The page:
Plastic recycling plant to be powered by non-recyclable waste in industry first

Pennon and Viridor start new sustainability projects alongside one another – literally.

The world of recycling has taken another, much-needed step towards even greater efficiency and sustainability. The environmental infrastructure company, Pennon, and Viridor, the UK’s largest recycling company, have announced that they’ll be co-locating projects. In an industry first, circular-economy-inspired move, Pennon will use its new £252 million energy recovery facility to power Viridor’s £65 million recycling plant to recycle 1.6 billion plastic bottles, pots, tubs and trays each year.

Pennon, specialists in water and waste management and parent company of Viridor, will use its new recovery facility to generate electricity from 320,000 tonnes of non-recyclable waste, saving it from landfill and generating 32 megawatts (MW) of electricity. For reference, 32MW is the equivalent of powering 44,000 homes in the UK.

The technical term for this approach is called a ‘circular economy’, which involves making business decisions with the ambition of reducing environmental impact through intelligent planning. This can be in the form of co-locating facilities, as is the case here, or re-using materials as many times as possible. A circular economy is starkly different to the consumer economy we know so well, which encourages a ‘take, make, dispose’ mentality. Instead, it embraces a culture of ‘cradle to cradle’, which in this story is powering Viridor’s recycling plant with non-recyclable waste. However, it can be as basic as taking parts from old products and using them for new ones.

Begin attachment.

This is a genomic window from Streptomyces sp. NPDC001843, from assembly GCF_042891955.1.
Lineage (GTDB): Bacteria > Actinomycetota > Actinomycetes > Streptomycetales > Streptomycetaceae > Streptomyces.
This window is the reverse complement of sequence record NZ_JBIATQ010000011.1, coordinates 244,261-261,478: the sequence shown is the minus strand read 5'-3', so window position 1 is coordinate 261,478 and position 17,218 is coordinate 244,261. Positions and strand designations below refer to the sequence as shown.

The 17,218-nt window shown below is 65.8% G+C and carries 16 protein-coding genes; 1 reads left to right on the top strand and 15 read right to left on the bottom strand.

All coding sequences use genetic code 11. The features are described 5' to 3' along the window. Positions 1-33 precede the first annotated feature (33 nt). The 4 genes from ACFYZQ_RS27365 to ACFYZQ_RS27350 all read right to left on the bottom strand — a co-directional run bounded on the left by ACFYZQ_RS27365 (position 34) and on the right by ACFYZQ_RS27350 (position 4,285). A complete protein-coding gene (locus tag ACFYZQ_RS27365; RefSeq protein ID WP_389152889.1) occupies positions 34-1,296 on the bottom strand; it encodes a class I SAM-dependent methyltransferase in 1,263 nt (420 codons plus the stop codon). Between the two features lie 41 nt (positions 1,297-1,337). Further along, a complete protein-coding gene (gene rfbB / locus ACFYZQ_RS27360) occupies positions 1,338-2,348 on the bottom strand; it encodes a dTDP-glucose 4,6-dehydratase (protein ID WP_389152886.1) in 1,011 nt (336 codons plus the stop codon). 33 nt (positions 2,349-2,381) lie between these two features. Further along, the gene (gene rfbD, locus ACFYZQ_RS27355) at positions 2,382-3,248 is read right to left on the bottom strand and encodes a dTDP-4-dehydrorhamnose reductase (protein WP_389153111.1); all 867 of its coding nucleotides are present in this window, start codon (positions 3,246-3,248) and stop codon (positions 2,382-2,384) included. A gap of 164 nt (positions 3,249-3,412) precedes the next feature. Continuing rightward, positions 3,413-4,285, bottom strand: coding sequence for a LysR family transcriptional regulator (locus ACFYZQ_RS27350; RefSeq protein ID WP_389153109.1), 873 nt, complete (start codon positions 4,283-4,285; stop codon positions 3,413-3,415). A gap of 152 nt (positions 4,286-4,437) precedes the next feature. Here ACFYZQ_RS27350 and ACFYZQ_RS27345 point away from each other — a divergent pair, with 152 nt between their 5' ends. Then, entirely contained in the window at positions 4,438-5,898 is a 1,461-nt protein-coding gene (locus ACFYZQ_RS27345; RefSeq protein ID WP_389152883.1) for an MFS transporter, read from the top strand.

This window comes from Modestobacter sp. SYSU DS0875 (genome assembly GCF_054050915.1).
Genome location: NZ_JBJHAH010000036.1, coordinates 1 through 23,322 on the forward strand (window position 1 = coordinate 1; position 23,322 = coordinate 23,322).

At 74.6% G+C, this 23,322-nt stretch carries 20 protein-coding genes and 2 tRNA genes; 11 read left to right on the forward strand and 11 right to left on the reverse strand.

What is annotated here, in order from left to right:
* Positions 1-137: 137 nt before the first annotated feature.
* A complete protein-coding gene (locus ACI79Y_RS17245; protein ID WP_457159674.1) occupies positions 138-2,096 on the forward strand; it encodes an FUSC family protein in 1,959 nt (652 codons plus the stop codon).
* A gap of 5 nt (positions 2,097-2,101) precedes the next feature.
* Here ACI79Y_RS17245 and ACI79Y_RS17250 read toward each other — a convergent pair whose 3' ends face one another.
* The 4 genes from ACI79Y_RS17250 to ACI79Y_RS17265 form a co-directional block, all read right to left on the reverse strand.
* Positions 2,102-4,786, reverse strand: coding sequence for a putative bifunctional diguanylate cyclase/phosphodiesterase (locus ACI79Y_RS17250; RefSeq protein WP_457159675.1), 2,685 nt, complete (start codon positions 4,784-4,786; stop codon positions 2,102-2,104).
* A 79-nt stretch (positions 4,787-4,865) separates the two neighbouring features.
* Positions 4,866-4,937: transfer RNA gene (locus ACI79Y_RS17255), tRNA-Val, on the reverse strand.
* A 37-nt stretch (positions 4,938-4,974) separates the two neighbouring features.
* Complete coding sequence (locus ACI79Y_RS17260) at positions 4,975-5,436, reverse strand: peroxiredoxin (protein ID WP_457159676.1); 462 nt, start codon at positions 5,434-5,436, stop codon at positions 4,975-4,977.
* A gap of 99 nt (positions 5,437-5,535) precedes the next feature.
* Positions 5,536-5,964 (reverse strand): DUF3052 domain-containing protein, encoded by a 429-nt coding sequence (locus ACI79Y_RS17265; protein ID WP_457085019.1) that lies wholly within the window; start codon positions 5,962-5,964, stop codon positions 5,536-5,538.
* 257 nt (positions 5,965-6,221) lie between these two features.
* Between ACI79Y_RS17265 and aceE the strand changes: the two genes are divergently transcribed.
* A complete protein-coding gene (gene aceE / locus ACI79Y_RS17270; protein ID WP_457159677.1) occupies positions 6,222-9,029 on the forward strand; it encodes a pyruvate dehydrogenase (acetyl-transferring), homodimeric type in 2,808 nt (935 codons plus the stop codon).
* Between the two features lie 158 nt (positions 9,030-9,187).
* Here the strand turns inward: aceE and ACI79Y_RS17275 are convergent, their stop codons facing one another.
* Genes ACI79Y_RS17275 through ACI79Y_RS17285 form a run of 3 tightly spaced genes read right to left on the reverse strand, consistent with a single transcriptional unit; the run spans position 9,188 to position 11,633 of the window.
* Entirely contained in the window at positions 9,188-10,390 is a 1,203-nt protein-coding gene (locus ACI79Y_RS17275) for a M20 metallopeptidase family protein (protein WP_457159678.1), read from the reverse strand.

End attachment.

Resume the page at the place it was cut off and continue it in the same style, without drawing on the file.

The results of the Avonmouth-based project will be the production of 60,000 tonnes of recycled plastic. Not only will this save a large quantity of plastic from going towards further oceanic plastic pollution, but it also helps offset carbon emissions and energy usage. Currently, creating usable recycled plastic requires 50% less electricity compared to making virgin plastics.

Pennon’s decision to work so closely with Viridor is an industry first and is based on reducing the volume of plastic the UK exports each for recycling. As it stands, two-thirds of UK plastic is sent overseas to be processed and recycled.

“Unless action is taken now and investment in infrastructure is made, a plastic capacity gap will undermine UK ambitions and the sustainability targets of retailers.” Says Pennon’s CEO Chris Loughlin. “We are, therefore, delighted to be leading the way.”

Recycling and sustainability are topics close to us here at Point 6 and we’re incredibly proud to work with European Recycling Platform on a number of projects in an effort to help improve the world we live in. As well as this, circular economics is something championed by our lighting client, Signify, the world leader in lighting.


Related links:

Pennon
Viridor
European Recycling Platform
Signify


  • 12th July 2019
  • 3 min read
  • Jake Stones
  • Categories

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